Tamoxifen induces endometrial and vaginal cancer in rats in the absence of endometrial hyperplasia


Tamoxifen was administered orally to neonatal rats on days 2–5 after birth and the subsequent effects on the uterus were characterized, morphometrically, over the following 12 months. Tamoxifen inhibited development of the uterus and glands in the endometrium, indicating a classical oestrogen antagonist action. Between 24 and 35 months after tamoxifen treatment there was a significant increase in the incidence (26%) of uterine adenocarcinomas and a 9% incidence of squamous cell carcinomas of the vagina/cervix in the absence of any oestrogen agonist effect in the uterus. This demonstrates that an oestrogen agonist effect is not an absolute requirement for the carcinogenic effect of tamoxifen in the reproductive tract of the rat. The unopposed oestrogen agonist effect of tamoxifen on the endometrium may not be the only factor involved in the development of endometrial cancers. It is possible that tamoxifen causes these tumours via a genotoxic mechanism similar to that seen in rat liver. However, using 32P-post-labelling we failed to find evidence of tamoxifen-induced DNA adducts in the uterus. Tamoxifen may affect hormonal imprinting of oestrogen receptor responses in stem cells of the uterus, causing reproductive tract cancers to arise at a later time, in the same way as has been proposed for diethylstilbestrol. If these rodent data extrapolate to humans, then women who are taking tamoxifen as a chemopreventative may have an increased risk of vaginal/cervical cancer, as well as endometrial cancer.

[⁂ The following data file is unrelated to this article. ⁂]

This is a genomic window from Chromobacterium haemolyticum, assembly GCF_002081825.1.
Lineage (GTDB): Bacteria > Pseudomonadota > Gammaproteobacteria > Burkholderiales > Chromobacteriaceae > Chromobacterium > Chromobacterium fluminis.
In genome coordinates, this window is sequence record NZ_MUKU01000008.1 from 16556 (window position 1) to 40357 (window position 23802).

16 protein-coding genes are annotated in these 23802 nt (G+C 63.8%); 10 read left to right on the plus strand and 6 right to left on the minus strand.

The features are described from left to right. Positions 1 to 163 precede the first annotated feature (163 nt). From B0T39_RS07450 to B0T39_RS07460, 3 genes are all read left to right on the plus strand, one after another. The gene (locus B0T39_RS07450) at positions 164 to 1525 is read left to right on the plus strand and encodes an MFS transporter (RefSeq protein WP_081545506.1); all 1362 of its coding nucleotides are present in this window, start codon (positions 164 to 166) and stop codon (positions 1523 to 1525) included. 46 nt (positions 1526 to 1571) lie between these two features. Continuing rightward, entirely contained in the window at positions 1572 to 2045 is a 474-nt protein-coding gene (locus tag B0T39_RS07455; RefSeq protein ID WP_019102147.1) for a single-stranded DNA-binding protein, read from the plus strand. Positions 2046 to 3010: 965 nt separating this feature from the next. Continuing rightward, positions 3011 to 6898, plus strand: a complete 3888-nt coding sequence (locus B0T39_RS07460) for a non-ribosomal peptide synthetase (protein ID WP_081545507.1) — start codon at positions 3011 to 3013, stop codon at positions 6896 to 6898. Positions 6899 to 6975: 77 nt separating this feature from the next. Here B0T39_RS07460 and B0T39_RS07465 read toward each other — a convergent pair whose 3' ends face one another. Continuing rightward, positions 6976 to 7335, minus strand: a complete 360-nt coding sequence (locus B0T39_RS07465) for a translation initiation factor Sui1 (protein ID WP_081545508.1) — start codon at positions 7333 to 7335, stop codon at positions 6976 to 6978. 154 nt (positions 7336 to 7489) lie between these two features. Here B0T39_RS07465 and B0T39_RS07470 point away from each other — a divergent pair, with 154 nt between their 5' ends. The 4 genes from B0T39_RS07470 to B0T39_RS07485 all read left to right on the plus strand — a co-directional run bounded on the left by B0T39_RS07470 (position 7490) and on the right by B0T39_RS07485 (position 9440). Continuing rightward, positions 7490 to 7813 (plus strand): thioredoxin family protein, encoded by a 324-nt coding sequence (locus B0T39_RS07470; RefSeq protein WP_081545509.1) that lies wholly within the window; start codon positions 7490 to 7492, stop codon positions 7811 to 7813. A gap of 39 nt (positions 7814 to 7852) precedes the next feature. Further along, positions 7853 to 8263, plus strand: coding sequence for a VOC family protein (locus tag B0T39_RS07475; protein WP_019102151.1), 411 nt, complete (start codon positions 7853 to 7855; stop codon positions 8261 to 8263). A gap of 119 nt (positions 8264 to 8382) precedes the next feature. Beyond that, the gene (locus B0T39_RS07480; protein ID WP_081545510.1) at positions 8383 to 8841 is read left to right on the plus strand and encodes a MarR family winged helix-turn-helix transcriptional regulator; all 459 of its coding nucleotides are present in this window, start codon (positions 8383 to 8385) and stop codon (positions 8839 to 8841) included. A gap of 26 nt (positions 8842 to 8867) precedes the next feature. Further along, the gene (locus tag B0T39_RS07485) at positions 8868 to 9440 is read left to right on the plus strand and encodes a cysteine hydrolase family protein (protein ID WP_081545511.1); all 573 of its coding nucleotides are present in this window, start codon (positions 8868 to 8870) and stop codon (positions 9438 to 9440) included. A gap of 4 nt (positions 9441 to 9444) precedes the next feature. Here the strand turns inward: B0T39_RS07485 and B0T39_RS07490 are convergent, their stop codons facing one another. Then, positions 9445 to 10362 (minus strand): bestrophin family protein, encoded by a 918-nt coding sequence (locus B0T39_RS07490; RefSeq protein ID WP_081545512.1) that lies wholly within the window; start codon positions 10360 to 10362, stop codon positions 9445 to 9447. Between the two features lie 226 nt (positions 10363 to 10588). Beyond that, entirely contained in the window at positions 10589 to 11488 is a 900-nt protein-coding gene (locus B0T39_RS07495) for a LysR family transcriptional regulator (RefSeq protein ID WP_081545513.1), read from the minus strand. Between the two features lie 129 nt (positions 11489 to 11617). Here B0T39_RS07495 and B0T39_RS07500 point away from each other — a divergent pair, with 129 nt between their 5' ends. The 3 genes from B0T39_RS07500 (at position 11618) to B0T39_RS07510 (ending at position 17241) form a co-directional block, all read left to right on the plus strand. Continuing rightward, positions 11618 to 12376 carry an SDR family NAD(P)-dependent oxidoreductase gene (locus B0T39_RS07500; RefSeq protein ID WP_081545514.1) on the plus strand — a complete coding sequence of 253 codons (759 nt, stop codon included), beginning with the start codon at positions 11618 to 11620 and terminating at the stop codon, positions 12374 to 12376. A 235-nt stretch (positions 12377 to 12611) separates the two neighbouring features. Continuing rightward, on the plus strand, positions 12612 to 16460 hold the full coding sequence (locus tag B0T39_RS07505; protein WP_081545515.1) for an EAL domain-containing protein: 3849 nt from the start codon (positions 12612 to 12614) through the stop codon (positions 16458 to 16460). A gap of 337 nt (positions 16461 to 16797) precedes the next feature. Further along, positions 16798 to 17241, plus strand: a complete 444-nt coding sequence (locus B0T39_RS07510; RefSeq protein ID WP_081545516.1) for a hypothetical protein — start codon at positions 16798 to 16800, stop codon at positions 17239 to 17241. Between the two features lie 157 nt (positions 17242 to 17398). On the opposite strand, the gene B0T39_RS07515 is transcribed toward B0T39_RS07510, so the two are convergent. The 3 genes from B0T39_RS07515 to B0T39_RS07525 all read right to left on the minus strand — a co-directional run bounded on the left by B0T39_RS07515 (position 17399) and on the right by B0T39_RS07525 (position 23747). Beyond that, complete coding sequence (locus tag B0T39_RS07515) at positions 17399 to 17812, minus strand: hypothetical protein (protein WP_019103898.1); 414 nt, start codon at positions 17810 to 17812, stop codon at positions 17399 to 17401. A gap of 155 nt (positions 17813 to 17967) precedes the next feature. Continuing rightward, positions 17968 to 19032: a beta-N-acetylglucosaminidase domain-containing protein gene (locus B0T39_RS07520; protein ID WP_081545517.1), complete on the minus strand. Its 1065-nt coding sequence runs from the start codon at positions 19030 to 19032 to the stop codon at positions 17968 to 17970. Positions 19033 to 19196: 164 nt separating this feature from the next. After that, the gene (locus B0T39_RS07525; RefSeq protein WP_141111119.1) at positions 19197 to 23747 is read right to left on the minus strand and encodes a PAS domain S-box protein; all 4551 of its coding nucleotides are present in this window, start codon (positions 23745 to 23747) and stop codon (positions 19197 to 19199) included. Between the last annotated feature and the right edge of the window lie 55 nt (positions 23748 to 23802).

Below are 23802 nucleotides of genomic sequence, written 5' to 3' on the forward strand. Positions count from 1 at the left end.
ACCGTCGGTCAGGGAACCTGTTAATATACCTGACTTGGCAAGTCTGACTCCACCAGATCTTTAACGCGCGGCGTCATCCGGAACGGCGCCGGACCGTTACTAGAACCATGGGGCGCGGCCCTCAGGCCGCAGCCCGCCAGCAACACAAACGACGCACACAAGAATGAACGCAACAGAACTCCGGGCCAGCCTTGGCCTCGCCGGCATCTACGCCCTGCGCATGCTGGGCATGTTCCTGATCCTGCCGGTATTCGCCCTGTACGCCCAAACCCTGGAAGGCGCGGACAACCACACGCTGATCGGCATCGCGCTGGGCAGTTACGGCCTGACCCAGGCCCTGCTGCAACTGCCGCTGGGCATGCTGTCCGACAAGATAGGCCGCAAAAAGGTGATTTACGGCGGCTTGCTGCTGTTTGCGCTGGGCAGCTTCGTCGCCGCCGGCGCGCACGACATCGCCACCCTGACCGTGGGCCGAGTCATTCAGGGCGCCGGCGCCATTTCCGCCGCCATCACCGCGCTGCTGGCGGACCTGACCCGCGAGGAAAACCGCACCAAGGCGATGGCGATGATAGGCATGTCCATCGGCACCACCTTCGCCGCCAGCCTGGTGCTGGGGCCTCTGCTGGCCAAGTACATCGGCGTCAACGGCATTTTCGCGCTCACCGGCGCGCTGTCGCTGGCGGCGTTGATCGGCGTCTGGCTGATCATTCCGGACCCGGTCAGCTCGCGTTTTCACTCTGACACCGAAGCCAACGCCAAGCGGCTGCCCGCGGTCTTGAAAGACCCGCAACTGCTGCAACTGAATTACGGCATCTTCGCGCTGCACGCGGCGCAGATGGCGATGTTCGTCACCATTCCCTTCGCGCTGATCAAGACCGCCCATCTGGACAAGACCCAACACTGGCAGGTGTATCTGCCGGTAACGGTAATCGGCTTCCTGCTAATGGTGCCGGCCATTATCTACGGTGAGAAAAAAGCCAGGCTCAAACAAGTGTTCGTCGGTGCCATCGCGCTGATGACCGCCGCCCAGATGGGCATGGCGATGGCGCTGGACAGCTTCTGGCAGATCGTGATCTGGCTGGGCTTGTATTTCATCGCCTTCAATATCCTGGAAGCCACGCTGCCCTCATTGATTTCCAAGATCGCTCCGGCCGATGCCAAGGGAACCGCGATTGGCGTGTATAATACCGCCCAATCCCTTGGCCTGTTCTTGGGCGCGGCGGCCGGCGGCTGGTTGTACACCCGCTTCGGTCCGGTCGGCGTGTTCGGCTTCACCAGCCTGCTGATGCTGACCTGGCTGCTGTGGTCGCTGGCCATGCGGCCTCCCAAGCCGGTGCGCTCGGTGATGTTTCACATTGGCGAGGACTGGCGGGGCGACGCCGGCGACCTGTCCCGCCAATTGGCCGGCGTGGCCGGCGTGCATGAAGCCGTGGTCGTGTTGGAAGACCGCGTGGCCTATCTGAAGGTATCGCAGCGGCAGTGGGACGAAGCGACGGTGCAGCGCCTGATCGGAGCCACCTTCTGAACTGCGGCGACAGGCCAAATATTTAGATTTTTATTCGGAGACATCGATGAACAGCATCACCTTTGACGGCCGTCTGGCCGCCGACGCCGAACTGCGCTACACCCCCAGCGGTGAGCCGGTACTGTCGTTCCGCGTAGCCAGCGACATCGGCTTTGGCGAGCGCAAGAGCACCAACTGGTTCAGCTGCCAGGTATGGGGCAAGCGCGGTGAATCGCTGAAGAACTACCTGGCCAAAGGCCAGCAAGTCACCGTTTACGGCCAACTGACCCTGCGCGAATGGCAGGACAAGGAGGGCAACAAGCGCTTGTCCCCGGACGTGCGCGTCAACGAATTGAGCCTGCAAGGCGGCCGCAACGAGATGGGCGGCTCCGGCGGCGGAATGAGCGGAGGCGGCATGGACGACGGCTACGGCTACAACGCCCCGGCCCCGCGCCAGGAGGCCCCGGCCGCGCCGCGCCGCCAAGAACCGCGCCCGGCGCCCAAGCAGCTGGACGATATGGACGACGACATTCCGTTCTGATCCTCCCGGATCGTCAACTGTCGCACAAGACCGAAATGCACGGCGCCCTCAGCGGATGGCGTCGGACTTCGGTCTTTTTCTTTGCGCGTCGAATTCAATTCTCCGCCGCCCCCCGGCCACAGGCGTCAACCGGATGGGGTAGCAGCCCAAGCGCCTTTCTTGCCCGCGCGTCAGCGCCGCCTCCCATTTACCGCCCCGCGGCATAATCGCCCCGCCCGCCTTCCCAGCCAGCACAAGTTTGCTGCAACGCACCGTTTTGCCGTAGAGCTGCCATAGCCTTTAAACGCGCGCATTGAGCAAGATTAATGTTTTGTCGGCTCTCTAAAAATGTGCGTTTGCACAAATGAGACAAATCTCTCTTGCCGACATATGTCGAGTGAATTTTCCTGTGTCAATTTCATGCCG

Much controversy has surrounded the finding of an increased risk of endometrial cancer in post-menopausal women taking tamoxifen as an adjuvant therapy for breast cancer (14). The current explanation for this is that tamoxifen acts as an agonist of oestrogen action in the uterus, leading to hyperplasia of the endometrium, and thus promotes endogenous initiated cells to neoplasias, as with hormone replacement therapy (5). This idea has been reinforced by numerous studies that have demonstrated thickening of the endometrium by ultrasonography during tamoxifen treatment, prior to the finding of polyps and adenocarcinomas of the endometrium (6). However, some endometrial tumours have been found to arise on a background of endometrial atrophy, which would not fit this theory (7,8). Endometrial adenocarcinomas associated with prolonged tamoxifen treatment have been attributed to a possible genotoxic effect of tamoxifen in the endometrium (9,10), although the evidence for this is not considered convincing (11), because of the low level of DNA adducts that have been found in endometrial biopsies from women taking tamoxifen (9,10). The concept that tamoxifen could be genotoxic to women derives from the accumulation of DNA adducts in the livers of rats given tamoxifen that precedes the formation of liver cancers in as little as a year (1214).